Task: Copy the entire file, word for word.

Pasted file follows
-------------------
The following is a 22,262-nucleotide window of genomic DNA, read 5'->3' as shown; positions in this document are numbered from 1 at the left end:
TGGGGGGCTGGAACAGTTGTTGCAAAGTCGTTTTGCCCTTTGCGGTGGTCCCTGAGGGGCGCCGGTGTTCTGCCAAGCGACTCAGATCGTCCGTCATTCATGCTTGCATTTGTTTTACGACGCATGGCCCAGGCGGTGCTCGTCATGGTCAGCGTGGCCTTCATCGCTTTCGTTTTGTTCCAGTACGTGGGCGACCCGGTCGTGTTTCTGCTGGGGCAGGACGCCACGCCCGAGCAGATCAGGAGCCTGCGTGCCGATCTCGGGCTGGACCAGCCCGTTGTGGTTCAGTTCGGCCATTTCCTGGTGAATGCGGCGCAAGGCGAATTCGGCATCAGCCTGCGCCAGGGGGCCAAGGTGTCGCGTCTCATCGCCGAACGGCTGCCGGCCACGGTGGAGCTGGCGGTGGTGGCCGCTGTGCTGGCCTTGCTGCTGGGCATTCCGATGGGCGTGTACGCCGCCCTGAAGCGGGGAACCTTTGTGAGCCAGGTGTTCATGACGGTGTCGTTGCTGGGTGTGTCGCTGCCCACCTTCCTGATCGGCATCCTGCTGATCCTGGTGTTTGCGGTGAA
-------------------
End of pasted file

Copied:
The following is a 22,262-nucleotide window of genomic DNA, read 5'->3' as shown; positions in this document are numbered from 1 at the left end:
TGGGGGGCTGGAACAGTTGTTGCAAAGTCGTTTTGCCCTTTGCGGTGGTCCCTGAGGGGCGCCGGTGTTCTGCCAAGCGACTCAGATCGTCCGTCATTCATGCTTGCATTTGTTTTACGACGCATGGCCCAGGCGGTGCTCGTCATGGTCAGCGTGGCCTTCATCGCTTTCGTTTTGTTCCAGTACGTGGGCGACCCGGTCGTGTTTCTGCTGGGGCAGGACGCCACGCCCGAGCAGATCAGGAGCCTGCGTGCCGATCTCGGGCTGGACCAGCCCGTTGTGGTTCAGTTCGGCCATTTCCTGGTGAATGCGGCGCAAGGCGAATTCGGCATCAGCCTGCGCCAGGGGGCCAAGGTGTCGCGTCTCATCGCCGAACGGCTGCCGGCCACGGTGGAGCTGGCGGTGGTGGCCGCTGTGCTGGCCTTGCTGCTGGGCATTCCGATGGGCGTGTACGCCGCCCTGAAGCGGGGAACCTTTGTGAGCCAGGTGTTCATGACGGTGTCGTTGCTGGGTGTGTCGCTGCCCACCTTCCTGATCGGCATCCTGCTGATCCTGGTGTTTGCGGTGAA